Skateboard Movies Show Awesome Tricks
"Lords of Dogtown"
The first skateboard movie that stands out the most for me is . A couple of reasons right off the bat are the late Heath Ledger shines in this movie under the direction by Catherine Hardwicke. Hardwicke is best known for directing the first Twilight movie, which turned the theater-going people on its ear, creating an ever so popular franchise. Lords of Dogtown
The Lords of Dogtown follows four young boys in the 1970s in southern California. Owner of Griffen Skateboards, Thane Magee took to riding the board and doing tricks since he was seven in 1977. He highly recommends the movie because it "gives an idea of the California lifestyle of skateboarding."
What is Dogtown Santa Monica
One cool hangout is the famous Dogtown in Santa Monica. Dogtown is a coffee, breakfast, and lunch spot. Dedicated to keeping American skateboard and surfing nostalgia alive, the skateboard and surf community hang out together at Dogtown.
In the movie, we see these young skateboarders eat, sleep, breath, and live skateboarding.
We meet Skip, played by Ledger, at his surfboard and skateboard shop. The kids look up to Skip. He is the oldest and knows more about surfing and skateboarding than anyone in the area. Skip is also wild and crazy in his way, which makes him attractive.
Empty Swimming Pools
The young, long blonde haired boys with their vans sneakers and boards live the life of riding their skateboards all over the beaches. They want something more from their skateboarding. That something is a higher purpose in life - empty swimming pools.
One of the boys discovers an unused swimming pool. Thus, it becomes the next wave of skateboarding. The four boys search the neighborhoods looking for every empty pool to conquer and skate through and through.
With the drive to find a bigger and better pool, the young boys empty the pools. They go to wild parties, picking up cute, tanned girls and wait for the next step towards their higher purpose.
The movie touches the innocence of the young at heart, living free without the burdens of adulthood.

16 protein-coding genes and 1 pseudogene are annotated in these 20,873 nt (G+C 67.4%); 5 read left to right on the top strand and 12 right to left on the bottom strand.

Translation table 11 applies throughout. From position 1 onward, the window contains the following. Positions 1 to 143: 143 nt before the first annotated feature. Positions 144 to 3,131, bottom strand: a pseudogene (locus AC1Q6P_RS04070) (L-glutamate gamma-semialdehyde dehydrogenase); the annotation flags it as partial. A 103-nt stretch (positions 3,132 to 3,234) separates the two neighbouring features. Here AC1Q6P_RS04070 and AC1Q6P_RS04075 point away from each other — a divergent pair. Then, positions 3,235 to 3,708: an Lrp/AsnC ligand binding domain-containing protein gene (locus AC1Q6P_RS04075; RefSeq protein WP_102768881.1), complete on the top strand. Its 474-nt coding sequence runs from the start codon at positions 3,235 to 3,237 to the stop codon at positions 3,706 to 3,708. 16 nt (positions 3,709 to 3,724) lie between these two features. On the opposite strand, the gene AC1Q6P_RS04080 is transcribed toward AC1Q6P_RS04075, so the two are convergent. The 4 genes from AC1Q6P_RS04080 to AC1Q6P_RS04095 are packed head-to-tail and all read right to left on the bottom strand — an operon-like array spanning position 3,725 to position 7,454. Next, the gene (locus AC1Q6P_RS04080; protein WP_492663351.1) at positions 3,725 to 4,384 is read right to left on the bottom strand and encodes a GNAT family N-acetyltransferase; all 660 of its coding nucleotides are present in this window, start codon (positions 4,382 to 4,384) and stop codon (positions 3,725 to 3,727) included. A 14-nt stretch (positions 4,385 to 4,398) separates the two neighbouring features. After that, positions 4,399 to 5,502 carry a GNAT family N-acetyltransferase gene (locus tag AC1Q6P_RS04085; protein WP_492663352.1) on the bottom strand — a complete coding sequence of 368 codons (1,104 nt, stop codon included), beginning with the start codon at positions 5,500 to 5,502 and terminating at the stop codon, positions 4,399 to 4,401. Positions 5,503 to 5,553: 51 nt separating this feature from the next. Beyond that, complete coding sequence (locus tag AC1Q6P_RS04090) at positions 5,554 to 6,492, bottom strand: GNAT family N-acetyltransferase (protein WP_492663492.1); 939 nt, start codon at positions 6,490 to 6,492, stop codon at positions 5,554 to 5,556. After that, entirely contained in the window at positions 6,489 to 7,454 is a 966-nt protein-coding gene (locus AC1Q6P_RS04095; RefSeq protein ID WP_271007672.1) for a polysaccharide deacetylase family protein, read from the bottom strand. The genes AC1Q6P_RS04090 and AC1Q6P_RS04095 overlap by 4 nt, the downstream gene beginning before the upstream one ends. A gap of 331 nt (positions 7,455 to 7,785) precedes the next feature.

"Skate Kitchen" - Teenage Girls Skateboard Together
Crystal Moselle directs Skate Kitchen. The movie focuses on Camille, played by Rachelle Vinberg. She skateboards but is introverted, so she keeps to herself. When she cuts off her relationship with her mother, she hooks up with an all-girl skateboarding group. She becomes friends with the girls and develops confidence.
She also meets Devon, played by Jaden Smith, who is also a skateboarder but isn't as he seems. As the story unfolds, Camille learns about true friendship and self-discovery.
What is so cool about this skateboarding movie is that it is about a teenage group of girls who skateboard together, compared to Lords of Dogtown, which is all boys, and the only girls are cute and suntanned.
The girl's group is called Skate Kitchen. They are talented, outgoing, and being cute or suntanned is the least of their concerns.
Another skateboard movie that caught my eye is , directed by Gus Van Sant, based on the book by Blake Nelson. In the story, we meet a teenage skateboarder named Alex, played by Gabe Nevins, a withdrawn 16-year-old boy who has recently discovered Paranoid Park -- a massive skate park in Portland, Oregon. The Portland unruly skateboarders built Paranoid Park with the purpose of a place to cruise the concrete without being constantly harassed by the cops. Paranoid Park
Alex hooks up with another skateboarder at the park, and they quickly become friends. His new friend is known for being an anarchist at the park. But that does stop Alex from being his friend, and he feels he needs more drama in his life to forget about his troubles back home.
Making the Right Choices
Making the right choices defines the story in the movie. Alex and his new friend take a wild shot and hop a train when a security guard sees them and chases after them. But tragedy falls upon the two teens when the security guard gets killed because he pursued them, and they are angst over the consequences of their youthful waywardness.
Alex doubts he can convince anyone how the events transpired that night. Who would believe him if he told the truth? The local authorities commence an investigation into the death while troubled Alex expresses himself in a journal. We get to experience his hardship and personal pain, wearing the same shoes as an adolescence boy who was only seeking to escape from the troubles of home and the concept of mortality.
Directed by David Winters, this 1986 movie follows how some Valley boys deal with punk rockers. Billed as a teenage adventure, Thrashers received 72% at Rotten Tomatoes.
The skateboarders called "The Ramp Locals" use their skateboards against the punk rockers. Corey Webster, played by a young Josh Brolin, leads the group, while the street punks follow Tommy Hook, played by Robert Rusler.
The difficulty begins when Corey falls in love with Tommy's little sister, played by Pamela Gidley, who is visiting from Indiana. Like all gang conflicts, it builds during the severe "LA Massacre," which is a 20-mile downhill skateboarding race. The prize is a corporate sponsor.
The best scene of any skateboard fan is the final race. A camera is strapped to the front of a skateboard the thrills from this point of view is an exhilarating sense of the gallant "thrashers" -- hence the movie's title.
© 2012 Kenna McHugh